Not accurate at all.
Is it a winter thang like mine? 6 months of no flying can get to me and so on? Alaska has its down fall .

T

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01-28-2013 09:30 PM  5 years agoPost 68
BobOD

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Are you arguing with me, or trying to argue the point?

Turning to cheap, insulting comments only shows others that you don't have good information that you have confidence in.

And BTW, the Logos have main bearing stacks that are more then sufficient for their loading and stronger than many. That does not mean it can't or hasn't been done better. What's your point?

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01-28-2013 09:35 PM  5 years agoPost 69
Noobyflyer

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Clearwater, FL

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I want the last 5 minutes of my life back.

I have a question. When I get an answer I don't like, I will argue.

Sounds like my ex-wife. Ex by my choice because of stuff like this.

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01-28-2013 09:37 PM  5 years agoPost 70
BobOD

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I love the response we get from people who don't like the result.

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01-28-2013 10:35 PM  5 years agoPost 71
RCHSF

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NC

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Img below is the correct way they install. It would be plain silly to think a thrust bearing would go any where but on the end.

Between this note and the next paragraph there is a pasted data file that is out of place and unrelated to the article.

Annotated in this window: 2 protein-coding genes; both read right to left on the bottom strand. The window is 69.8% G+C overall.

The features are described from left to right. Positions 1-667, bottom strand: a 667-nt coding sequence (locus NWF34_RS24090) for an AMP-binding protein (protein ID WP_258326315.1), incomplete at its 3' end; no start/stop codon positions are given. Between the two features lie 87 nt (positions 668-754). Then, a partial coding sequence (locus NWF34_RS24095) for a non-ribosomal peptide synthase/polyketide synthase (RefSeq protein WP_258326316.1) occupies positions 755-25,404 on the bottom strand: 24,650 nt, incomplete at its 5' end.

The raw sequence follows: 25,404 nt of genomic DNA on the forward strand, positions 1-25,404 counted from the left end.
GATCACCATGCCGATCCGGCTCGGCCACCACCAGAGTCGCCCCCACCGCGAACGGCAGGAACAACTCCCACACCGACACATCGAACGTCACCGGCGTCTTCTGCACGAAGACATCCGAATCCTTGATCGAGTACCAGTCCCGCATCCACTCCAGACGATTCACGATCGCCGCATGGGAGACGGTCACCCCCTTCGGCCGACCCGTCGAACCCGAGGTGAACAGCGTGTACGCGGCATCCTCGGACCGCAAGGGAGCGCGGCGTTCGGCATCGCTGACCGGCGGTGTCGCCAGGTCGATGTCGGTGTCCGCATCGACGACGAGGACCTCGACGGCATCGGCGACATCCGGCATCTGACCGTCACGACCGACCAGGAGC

Any other way would be like wiping before you crap.

You mean to tell us JR Heli Division doesn't know how to install grip bearings? Maybe you should call them up and explain.

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01-28-2013 11:07 PM  5 years agoPost 72
Noobyflyer

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Clearwater, FL

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time to find a mirror

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01-28-2013 11:09 PM  5 years agoPost 73
Zbawer

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Singapore

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I first asked myself this same question when I upgraded my T600N with thrusted Metal bearing blocks... those for the main shaft.
Here is the installation diagram from KDE

http://www.kdedirect.com/files/AT60...ion_Diagram.PDF

Looking at this I first couldn't figure out why the radial bearing were on the outside, directly in contact with main gear and lock collar. And then I finally understood that the inner race was in fact transferring all the thrust forces directly to the thrust bearings in the middle.

So back to a blade grip arrangement, I would agree the r/t/r would make sense.

However I would still disagree with the below statement :
If you did want to try adding a second thrust bearing, the best place for both would be between the two radial bearings.